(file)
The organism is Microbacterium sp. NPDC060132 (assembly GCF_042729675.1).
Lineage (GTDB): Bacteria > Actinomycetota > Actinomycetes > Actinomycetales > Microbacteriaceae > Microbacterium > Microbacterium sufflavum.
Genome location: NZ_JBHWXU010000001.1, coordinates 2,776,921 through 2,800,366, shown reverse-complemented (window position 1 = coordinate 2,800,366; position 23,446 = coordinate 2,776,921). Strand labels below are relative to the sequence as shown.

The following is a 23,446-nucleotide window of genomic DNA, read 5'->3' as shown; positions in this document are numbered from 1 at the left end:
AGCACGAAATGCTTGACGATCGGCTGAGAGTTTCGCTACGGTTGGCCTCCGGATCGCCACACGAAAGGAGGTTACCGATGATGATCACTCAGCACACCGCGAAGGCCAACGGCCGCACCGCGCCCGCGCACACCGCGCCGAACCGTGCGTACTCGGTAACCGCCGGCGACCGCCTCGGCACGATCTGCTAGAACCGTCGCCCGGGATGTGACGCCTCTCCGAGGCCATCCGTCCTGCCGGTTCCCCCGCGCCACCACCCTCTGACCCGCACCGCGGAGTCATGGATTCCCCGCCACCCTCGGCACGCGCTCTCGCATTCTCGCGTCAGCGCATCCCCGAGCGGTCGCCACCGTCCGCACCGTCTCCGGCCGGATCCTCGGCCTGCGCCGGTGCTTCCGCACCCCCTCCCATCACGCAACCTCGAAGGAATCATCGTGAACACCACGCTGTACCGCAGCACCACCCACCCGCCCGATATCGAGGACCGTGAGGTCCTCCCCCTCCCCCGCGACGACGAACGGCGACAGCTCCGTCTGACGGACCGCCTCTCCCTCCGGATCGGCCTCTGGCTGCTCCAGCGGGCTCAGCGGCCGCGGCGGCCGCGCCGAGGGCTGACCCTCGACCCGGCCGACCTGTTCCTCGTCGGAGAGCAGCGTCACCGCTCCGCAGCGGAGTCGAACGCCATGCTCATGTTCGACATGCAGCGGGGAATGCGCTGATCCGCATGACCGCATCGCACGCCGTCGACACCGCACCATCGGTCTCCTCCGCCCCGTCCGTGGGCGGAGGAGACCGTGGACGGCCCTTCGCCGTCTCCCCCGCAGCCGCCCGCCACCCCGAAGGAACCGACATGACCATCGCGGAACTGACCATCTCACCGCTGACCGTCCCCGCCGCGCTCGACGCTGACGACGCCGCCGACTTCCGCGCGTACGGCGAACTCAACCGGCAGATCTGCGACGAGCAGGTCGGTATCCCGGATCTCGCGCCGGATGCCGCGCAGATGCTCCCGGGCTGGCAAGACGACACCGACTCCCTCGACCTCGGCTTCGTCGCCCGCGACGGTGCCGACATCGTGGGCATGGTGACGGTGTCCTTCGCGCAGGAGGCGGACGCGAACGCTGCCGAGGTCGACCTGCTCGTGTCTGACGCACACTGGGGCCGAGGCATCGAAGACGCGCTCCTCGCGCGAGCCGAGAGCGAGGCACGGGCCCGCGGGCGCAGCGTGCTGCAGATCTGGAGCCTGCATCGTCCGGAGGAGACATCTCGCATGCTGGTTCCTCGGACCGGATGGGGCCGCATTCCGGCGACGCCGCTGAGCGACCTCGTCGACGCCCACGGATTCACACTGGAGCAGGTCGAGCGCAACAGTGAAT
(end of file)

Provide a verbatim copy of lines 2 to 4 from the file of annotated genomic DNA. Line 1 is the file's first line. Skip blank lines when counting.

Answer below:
Lineage (GTDB): Bacteria > Actinomycetota > Actinomycetes > Actinomycetales > Microbacteriaceae > Microbacterium > Microbacterium sufflavum.
Genome location: NZ_JBHWXU010000001.1, coordinates 2,776,921 through 2,800,366, shown reverse-complemented (window position 1 = coordinate 2,800,366; position 23,446 = coordinate 2,776,921). Strand labels below are relative to the sequence as shown.

The following is a 23,446-nucleotide window of genomic DNA, read 5'->3' as shown; positions in this document are numbered from 1 at the left end: